Throughout my life I, along with most women, have been conditioned to ignore harassment because that’s just the way it is—boys will be boys. If a woman feels like she has been mistreated, she is encouraged to ask herself what she may have done wrong: What were you wearing? How much did you drink that night? Did you lead him on? If all else fails, we are told to forget about it. Maybe it was just a compliment and we should feel flattered. We are trained to accept our treatment as if there is nothing we can do about it. The #MeToo movement has made me realize that is not true.

#MeToo was created ten years ago by activist Tarana Burke and was only recently popularized when actress Alyssa Milano used it in a tweet about her experience with sexual assault. Though the movement is problematic in many ways because it pressures women to recall traumatic incidents and hasn’t been as accessible to femmes of different identities, I have found it empowering. As more and more women come out with their stories of sexual harassment and assault, I feel like it is my turn to share my experiences. I hope speaking out about my own experiences will validate the experiences of other women and force men to recognize the treatment women endure.

Harassment and assault are not acts that are only carried out by men in power like the Donald Trumps, Harvey Weinsteins, Al Frankens, and Charlie Roses of the world. Women are harassed or assaulted by all different types of men. And not all cases are obviously egregious crimes like the one committed by Brock Turner. Women are harassed and assaulted every day and some cases of harassment are so normalized that people don’t recognize the harm done.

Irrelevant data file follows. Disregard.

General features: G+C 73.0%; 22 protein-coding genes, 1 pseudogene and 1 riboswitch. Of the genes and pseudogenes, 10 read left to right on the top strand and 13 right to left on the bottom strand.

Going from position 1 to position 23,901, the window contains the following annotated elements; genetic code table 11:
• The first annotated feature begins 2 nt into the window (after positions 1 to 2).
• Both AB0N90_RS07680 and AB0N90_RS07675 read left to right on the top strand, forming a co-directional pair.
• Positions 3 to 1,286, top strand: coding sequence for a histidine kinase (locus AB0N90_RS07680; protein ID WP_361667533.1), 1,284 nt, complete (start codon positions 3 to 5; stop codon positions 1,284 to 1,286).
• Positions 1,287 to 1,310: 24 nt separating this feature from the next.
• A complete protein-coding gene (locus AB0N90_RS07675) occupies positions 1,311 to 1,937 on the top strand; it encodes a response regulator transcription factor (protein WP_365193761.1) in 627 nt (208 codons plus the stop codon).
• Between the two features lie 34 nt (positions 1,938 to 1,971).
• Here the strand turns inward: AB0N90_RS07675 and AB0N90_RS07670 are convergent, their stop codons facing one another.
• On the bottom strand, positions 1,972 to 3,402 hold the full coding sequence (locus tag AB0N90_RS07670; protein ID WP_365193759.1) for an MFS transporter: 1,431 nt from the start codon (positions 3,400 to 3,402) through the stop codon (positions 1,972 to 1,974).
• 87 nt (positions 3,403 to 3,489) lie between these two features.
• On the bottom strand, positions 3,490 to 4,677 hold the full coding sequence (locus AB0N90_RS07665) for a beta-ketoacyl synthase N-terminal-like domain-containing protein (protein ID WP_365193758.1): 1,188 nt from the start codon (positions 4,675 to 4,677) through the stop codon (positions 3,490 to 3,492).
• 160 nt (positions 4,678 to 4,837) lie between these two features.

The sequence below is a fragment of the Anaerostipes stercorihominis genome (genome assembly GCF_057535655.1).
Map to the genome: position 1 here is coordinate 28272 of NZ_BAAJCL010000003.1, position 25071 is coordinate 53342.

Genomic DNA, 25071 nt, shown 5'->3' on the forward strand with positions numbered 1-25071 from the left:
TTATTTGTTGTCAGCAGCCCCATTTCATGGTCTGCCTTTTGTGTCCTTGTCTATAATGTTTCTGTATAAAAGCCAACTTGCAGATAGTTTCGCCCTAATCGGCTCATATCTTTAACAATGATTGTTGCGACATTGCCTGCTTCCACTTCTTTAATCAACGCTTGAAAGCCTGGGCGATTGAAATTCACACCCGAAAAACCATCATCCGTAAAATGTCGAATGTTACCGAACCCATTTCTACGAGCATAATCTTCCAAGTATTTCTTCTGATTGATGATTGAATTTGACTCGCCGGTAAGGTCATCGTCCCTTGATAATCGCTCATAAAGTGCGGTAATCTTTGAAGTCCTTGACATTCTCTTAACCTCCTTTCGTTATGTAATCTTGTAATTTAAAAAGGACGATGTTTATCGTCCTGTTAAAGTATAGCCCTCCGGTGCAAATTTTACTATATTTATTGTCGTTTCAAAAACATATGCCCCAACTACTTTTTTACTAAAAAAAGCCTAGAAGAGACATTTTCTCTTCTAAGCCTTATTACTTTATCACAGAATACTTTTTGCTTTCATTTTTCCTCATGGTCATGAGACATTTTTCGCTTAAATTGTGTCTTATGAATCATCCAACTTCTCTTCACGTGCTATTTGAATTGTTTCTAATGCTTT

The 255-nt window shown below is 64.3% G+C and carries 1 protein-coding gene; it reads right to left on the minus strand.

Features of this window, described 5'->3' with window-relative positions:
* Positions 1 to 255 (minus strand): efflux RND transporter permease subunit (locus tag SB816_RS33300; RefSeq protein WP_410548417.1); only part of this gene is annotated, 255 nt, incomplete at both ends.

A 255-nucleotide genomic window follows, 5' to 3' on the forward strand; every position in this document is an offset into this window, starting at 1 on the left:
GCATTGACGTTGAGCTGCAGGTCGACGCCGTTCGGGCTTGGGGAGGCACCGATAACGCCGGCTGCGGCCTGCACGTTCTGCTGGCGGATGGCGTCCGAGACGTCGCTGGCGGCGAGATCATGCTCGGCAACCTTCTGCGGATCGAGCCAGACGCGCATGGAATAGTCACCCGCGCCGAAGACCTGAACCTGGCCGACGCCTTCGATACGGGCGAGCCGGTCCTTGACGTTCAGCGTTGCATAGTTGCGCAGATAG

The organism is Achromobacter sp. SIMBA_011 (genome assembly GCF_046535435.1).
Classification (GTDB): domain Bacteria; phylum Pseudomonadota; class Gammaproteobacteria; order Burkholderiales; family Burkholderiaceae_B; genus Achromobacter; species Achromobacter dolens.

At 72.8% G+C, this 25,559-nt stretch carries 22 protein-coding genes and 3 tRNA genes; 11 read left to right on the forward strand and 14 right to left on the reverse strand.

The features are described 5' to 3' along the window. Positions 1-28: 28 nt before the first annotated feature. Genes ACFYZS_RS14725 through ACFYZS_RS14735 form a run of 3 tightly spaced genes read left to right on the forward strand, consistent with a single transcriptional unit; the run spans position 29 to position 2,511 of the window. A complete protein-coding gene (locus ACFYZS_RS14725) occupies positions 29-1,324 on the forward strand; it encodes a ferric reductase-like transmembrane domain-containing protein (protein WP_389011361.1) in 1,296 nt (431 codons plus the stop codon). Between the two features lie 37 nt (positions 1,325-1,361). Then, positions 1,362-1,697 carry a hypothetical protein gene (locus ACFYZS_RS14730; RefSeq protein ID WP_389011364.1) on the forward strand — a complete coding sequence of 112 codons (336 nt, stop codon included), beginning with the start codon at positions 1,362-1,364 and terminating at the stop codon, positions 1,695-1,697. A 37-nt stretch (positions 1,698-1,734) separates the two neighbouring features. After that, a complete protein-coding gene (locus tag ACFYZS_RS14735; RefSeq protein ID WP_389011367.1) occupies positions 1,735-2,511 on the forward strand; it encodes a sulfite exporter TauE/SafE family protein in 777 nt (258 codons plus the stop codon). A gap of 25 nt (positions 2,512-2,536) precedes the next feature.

Kenyon is not free of the mistreatment of women. Despite the fact that Kenyon feels like a liberal bubble isolated from the real world and therefore exempt from its dangers, this is not the case. There were 30 cases of rape reported on campus from 2014 to 2016, according to the College’s Clery Act Crime Statistics. That statistic obviously does not include unreported rapes. Only 20% of college age women report sexual assault, according to the Rape, Abuse & Incest National Network (RAINN). Most of my friends who have experienced sexual assault never reported it.